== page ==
I’m reading Derrick Bell’s Confronting Authority: Reflections of an Ardent Protestor, and there is much that is wise here. Some quotes from his work I am reflecting upon:

Protest that rescues self-esteem: “Often, the desire to change the offending situation, which is often beyond our reach, may be an incidental benefit and not the real motivation. Rather, those of us who speak out are moved by a deep sense of the fragility of our self-worth. It is the determination to protect our sense of who we are that leads us to risk criticism, alienation, and serious loss while most others, similarly harmed, remain silent.”

Passivity not always wrong: “This book does not aim to convince readers that a passive response to harassment and ill treatment is always wrong, a confrontational one always appropriate. Few, of any, of us could survive in modern society by challenging every slight, every unfairness we experience or witness. I do believe, though, that most people are too ready to accept unwarranted and even outrageous treatment as part of the price of working, of getting along, even of living.”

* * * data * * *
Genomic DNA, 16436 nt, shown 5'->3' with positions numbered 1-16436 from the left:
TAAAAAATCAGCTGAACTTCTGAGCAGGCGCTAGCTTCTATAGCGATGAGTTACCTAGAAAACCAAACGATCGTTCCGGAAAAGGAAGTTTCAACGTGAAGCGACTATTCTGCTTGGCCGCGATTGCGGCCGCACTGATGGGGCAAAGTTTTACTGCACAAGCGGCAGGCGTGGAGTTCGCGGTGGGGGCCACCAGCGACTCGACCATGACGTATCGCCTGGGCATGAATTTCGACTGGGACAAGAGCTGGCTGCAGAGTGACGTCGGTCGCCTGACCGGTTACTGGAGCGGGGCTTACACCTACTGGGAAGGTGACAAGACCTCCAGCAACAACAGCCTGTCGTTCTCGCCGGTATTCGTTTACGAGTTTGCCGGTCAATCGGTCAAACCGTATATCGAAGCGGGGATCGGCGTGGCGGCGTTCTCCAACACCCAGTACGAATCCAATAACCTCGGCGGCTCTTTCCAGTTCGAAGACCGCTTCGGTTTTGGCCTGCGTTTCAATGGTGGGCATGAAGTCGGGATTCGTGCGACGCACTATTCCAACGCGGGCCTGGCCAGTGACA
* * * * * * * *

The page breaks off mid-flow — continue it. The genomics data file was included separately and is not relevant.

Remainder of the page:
The protester’s dilemma: “The protester, while seeking always to carry the banner of truth and justice, must remember that the fires of commitment do not bestow the gift of infallibility. Even the most well-meaning can err in the mission of good, can worsen conditions they seek to reform. An important part of the challenge of confronting authority is to recognize human limitations in all these things, consider them along with the risks, and then, despite all, move forward and face powers greater than your own.”

Every act of protest equally threatening: “I have learned that those in power regard every act of protest—whether against the most mundane rule or the most fudamental principle—as equally threatening. […] What is most heretical, though, is that, in every case, the protester asserts the right to have a meaningful—as opposed to token—voice. That is what those in authority resist so desperately.”